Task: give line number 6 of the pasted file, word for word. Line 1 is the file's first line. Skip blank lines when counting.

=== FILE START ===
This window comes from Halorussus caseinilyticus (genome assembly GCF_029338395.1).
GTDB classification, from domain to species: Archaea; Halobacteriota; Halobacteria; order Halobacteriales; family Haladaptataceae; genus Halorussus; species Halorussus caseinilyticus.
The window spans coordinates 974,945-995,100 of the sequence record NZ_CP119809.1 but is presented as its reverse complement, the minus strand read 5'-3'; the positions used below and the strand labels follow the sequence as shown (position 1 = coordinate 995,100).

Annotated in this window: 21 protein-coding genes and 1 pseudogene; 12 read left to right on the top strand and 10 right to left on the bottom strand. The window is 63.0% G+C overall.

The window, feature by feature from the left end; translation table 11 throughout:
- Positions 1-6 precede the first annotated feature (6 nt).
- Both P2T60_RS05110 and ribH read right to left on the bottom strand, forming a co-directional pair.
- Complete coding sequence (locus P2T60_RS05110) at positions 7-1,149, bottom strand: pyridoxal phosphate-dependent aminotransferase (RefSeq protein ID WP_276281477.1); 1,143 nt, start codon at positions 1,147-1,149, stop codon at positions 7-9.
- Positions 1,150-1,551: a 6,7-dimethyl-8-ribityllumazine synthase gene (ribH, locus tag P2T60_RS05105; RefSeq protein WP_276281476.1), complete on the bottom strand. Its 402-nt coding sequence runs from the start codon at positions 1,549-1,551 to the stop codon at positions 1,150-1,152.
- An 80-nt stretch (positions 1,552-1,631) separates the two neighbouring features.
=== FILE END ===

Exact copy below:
- Positions 1-6 precede the first annotated feature (6 nt).